The Oscars is where we celebrate the best of the best in film -- the spine-tingling performances, the cream of the crop. You want the best of the best for your career too, and so why not look to the Oscars for a little inspiration. Here are six tips to help you create a career that's an Oscar worthy show-stopping success.
We're bringing the traditional model of mentorship into the 21st century. In five years, 50 per cent of the workforce will be made up millenials. The scary thing? There is a big disconnect between the generation that created social media and those at the top running the companies. At least until now.
There is a touch of serendipity in finding a fabulous employer, or employee. It's like finding the right person to marry. Unfortunately, you are often not given enough time or information to gauge whether or not you want to engage in such a long-term commitment. Resumes may get you a date but even three or four isn't enough to discover whether or not the relationship is sustainable.
In December, when Kellogg's announced that it would be closing its doors, London's economy was hit with a devastating blow. In February 2012, more than 450 workers found themselves out of work when Electro-Motive Diesel closed. In 2013 alone, more than 33,000 factory jobs were lost and this trend is likely to continue.
The National Energy Board's Joint Review Panel (JRP) has now released its final report on the Enbridge Northern Gateway pipeline project. The project would see 525,000 barrels of the heavy oil diluted bitumen (dilbit) transported across British Columbia each day and loaded onto super tankers for shipment to international refineries. This puts British Columbia at significant economic and environmental risk.
Drake was recently announced as the new "global ambassador" for the Toronto Raptors. In doing this, Drake showed loyalty to his hometown NBA team. He also took a critical step in building his personal brand. This was a terrific move to add breadth to his career and leave open a path for a post-music career.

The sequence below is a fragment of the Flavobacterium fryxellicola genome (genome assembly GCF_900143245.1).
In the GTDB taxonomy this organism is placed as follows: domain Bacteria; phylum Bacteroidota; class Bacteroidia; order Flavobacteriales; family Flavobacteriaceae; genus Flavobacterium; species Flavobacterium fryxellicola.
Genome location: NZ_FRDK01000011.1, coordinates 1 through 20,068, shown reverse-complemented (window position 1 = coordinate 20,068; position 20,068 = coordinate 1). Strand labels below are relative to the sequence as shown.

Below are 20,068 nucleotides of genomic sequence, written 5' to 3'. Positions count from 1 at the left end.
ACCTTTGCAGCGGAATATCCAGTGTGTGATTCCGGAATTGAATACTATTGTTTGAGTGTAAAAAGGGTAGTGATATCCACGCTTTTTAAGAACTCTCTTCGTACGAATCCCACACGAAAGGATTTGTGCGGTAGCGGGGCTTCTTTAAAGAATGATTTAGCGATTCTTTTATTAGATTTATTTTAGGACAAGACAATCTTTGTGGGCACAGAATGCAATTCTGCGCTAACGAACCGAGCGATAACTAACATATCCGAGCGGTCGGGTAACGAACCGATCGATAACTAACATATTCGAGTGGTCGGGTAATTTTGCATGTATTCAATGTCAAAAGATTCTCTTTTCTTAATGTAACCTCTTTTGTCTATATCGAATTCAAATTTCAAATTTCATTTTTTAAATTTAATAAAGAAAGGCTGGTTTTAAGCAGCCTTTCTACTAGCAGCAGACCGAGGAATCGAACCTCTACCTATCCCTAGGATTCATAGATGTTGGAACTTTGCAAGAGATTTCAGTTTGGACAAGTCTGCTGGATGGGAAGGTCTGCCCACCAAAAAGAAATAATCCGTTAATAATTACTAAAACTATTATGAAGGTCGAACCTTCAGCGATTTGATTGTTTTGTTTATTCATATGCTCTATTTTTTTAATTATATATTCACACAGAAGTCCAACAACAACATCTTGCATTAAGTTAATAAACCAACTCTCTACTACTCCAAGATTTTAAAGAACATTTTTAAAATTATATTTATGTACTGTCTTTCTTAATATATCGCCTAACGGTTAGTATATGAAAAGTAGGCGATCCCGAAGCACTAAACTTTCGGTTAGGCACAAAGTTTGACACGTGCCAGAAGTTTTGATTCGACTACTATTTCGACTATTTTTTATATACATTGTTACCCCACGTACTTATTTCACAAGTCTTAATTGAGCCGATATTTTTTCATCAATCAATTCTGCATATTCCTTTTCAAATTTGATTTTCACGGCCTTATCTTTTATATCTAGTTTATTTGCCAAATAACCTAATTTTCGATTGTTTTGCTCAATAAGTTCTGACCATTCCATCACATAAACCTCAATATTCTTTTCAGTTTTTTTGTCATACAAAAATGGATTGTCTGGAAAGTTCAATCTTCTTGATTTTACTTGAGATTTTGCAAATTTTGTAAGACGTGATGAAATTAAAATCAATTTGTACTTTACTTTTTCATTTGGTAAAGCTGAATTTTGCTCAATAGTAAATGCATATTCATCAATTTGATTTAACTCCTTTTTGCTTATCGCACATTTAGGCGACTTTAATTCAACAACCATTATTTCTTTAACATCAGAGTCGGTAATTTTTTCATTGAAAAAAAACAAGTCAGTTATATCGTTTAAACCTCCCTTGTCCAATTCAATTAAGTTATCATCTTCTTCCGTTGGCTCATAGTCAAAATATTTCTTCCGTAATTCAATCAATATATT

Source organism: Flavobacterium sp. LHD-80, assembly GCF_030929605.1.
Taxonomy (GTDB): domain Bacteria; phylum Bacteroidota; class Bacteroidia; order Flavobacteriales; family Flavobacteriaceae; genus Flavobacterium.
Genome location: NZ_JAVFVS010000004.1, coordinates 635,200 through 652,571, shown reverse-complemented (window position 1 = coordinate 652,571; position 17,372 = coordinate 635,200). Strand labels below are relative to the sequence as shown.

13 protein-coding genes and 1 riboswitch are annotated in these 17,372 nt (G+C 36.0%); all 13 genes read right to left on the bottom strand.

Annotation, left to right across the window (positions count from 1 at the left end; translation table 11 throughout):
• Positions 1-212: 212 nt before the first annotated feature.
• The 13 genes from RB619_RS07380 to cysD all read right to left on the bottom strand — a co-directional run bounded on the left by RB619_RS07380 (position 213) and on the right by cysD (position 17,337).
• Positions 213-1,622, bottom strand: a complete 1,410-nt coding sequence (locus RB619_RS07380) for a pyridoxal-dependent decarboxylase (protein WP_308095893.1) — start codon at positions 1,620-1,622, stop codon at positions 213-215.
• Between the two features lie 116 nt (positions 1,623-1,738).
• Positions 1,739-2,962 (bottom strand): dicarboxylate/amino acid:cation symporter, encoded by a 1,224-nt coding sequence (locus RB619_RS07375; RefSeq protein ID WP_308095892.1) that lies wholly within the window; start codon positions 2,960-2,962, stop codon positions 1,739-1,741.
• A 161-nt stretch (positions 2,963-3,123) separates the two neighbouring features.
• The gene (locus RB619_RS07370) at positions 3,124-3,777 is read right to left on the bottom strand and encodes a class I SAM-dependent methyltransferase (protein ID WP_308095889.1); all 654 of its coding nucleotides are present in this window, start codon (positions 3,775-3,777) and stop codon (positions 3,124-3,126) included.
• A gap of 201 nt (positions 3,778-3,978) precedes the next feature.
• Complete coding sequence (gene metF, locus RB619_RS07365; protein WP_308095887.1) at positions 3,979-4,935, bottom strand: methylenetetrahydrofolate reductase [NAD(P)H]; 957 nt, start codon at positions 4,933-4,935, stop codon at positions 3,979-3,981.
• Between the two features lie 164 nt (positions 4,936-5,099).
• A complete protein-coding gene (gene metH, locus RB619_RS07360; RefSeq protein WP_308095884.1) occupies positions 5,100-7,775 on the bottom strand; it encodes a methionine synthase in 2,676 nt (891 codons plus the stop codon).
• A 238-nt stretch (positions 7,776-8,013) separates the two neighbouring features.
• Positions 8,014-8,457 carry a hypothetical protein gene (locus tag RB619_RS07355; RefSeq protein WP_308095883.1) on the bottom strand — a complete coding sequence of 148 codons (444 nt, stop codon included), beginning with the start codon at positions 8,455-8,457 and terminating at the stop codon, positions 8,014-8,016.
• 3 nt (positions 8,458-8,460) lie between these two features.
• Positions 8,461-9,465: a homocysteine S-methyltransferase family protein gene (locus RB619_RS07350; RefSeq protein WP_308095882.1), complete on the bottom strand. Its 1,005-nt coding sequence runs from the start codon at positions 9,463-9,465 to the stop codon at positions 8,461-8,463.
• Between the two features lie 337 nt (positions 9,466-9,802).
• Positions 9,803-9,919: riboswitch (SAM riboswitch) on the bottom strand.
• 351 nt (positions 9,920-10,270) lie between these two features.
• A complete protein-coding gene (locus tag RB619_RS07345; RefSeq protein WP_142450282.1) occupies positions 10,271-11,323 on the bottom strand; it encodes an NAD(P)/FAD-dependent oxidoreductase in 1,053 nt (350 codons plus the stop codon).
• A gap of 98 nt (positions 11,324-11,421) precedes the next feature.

Like most religious minorities in Quebec, I am only slightly shocked by the proposed charter of values. The people that at the short end of the proverbial legislation stick are kids. Because our kids will live the rest of their future in the shadow of the laws and governments we support, it is imperative to consult them. So I decided to put my ear to the ground, and asked my youth group girls and their friends what they thought of the Quebec charter of values. Here are some reactions by girls age 12-16, all from different backgrounds and religions.
Imagine that Canada is a retail store in which 100 people work. 10 managers make $80,000 per year. One manager of the 10 trumps them all: he gets over $190.000. The other 90 people -- a majority of whom are women -- work as salespeople and cashiers, or in the stock room. 45 of them make less than $30,000 per year. Many make less than $20,000 per year. This is the retail landscape in Canada.
What's stopping Ontario from creating 25,000 jobs while slashing government deficits, boosting GDP by almost $4-billion and cutting greenhouse gas emissions by nine per cent? Not much, really. It's simply a matter of doing more of the things we all do every day: turning off lights, insulating, buying more energy efficient appliances. We all conserve energy every day, but we can do much more to save more. And to do so, we need government to lead.
Stability, peacefulness, politeness and a welcoming atmosphere go a long way when considering a nation in which to settle down and raise a family. When you are contemplating flinging free on vacation, those qualities aren't as enticing. So, what do you do if you need to become more attractive? Here are some thoughts.
Canada should have gotten it right by now. A 146-year-old country of immigrants should know how to integrate them. The recent census data however suggests that not to be the case. The data focusing on labour outcomes paints a dismal picture for many immigrant groups, especially those who are considered a visible minority. The Canadian data suggests that while the immigrants are able to improve their prospects over time in their adopted homelands, the initial years of struggle are always painful.